Reports of religious experiences reveal a variety of different kinds. Perhaps most are visual or auditory presentations (visions and auditions), but not through the physical eyes or ears. Subjects report “seeing” or “hearing,” but quickly disavow any claim to seeing or hearing with bodily sense organs. Such experiences are easy to dismiss as hallucinations, but the subjects of the experience frequently claim that though it is entirely internal, like a hallucination or imagination, it is nevertheless a veridical experience, through some spiritual analog of the eye or ear (James 1902 and Alston 1991 cite many examples).
In other cases, the language of “seeing” is used in its extended sense of realization, as when a yogi is said to “see” his or her identity with Brahman; Buddhists speak of “seeing things as they are” as one of the hallmarks of true enlightenment, where this means grasping or realizing the emptiness of things, but not in a purely intellectual way.
A third type is the religious experience that comes through sensory experiences of ordinary objects, but seems to carry with it extra information about some supramundane reality. Examples include experiencing God in nature, in the starry sky, or a flower, or the like. Another person standing nearby would see exactly the same sky or flower, but would not necessarily have the further religious content to his or her experience. There are also cases in which the religious experience just is an ordinary perception, but the physical object is itself the object of religious significance. Moses’s experience of the burning bush, or the Buddha’s disciples watching him levitate, are examples of this type. A second person standing nearby would see exactly the same phenomenon. Witnesses to miracles are having that kind of religious experience, whether they understand it that way or not.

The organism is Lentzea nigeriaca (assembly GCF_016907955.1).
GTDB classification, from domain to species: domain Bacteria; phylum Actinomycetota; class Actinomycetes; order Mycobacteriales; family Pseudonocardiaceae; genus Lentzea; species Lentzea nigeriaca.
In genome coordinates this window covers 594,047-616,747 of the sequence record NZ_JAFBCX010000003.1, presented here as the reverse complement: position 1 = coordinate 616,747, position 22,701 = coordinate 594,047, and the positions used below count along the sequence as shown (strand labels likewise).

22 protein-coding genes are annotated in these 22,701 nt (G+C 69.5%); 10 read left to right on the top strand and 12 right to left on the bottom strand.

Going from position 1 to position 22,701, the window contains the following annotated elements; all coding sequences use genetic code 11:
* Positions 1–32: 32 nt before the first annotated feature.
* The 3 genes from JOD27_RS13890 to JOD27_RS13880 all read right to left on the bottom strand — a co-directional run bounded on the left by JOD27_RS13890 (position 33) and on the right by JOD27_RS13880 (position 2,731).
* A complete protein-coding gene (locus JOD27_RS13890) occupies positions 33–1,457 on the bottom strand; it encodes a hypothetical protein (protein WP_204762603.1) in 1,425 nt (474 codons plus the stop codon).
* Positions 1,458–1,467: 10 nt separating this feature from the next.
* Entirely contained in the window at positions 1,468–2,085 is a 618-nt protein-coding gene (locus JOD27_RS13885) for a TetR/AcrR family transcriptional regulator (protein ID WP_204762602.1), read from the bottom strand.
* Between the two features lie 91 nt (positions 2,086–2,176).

A fourth type of religious experience is harder to describe: it can’t be characterized accurately in sensory language, even analogically, yet the subject of the experience insists that the experience is a real, direct awareness of some religiously significant reality external to the subject. These kinds of experiences are usually described as “ineffable.” Depending on one’s purposes, other ways of dividing up religious experiences will suggest themselves. For example, William James (1902) divides experiences into “healthy-minded” and “sick-minded,” according to the personality of the subject, which colors the content of the experience itself. Keith Yandell (1993, 25–32) divided them into five categories, according to the content of the experiences: monotheistic, nirvanic (enlightenment experiences associated with Buddhism), kevalic (enlightenment experiences associated with Jainism), moksha (experiences of release from karma, associated with Hinduism), and nature experiences. Differences of object certainly make differences in content, and so make differences in what can be said about the experiences. See Section 4 for further discussion of this issue.